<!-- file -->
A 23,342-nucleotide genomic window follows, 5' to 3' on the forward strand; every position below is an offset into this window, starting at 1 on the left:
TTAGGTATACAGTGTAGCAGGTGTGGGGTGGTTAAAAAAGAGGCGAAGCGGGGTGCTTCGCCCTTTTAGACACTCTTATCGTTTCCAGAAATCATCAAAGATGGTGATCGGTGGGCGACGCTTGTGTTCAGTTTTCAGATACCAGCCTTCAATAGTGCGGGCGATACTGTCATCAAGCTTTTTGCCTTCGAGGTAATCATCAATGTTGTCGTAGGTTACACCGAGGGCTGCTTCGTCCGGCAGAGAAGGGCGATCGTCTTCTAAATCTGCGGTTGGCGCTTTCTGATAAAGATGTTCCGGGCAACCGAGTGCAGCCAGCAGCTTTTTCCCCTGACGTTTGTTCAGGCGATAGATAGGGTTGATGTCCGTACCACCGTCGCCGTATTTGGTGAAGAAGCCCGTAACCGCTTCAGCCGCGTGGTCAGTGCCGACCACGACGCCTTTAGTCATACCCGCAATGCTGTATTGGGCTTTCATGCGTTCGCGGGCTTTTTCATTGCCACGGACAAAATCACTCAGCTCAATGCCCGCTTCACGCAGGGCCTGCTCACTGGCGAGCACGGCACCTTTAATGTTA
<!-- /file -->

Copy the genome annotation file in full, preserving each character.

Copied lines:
A 23,342-nucleotide genomic window follows, 5' to 3' on the forward strand; every position below is an offset into this window, starting at 1 on the left:
TTAGGTATACAGTGTAGCAGGTGTGGGGTGGTTAAAAAAGAGGCGAAGCGGGGTGCTTCGCCCTTTTAGACACTCTTATCGTTTCCAGAAATCATCAAAGATGGTGATCGGTGGGCGACGCTTGTGTTCAGTTTTCAGATACCAGCCTTCAATAGTGCGGGCGATACTGTCATCAAGCTTTTTGCCTTCGAGGTAATCATCAATGTTGTCGTAGGTTACACCGAGGGCTGCTTCGTCCGGCAGAGAAGGGCGATCGTCTTCTAAATCTGCGGTTGGCGCTTTCTGATAAAGATGTTCCGGGCAACCGAGTGCAGCCAGCAGCTTTTTCCCCTGACGTTTGTTCAGGCGATAGATAGGGTTGATGTCCGTACCACCGTCGCCGTATTTGGTGAAGAAGCCCGTAACCGCTTCAGCCGCGTGGTCAGTGCCGACCACGACGCCTTTAGTCATACCCGCAATGCTGTATTGGGCTTTCATGCGTTCGCGGGCTTTTTCATTGCCACGGACAAAATCACTCAGCTCAATGCCCGCTTCACGCAGGGCCTGCTCACTGGCGAGCACGGCACCTTTAATGTTA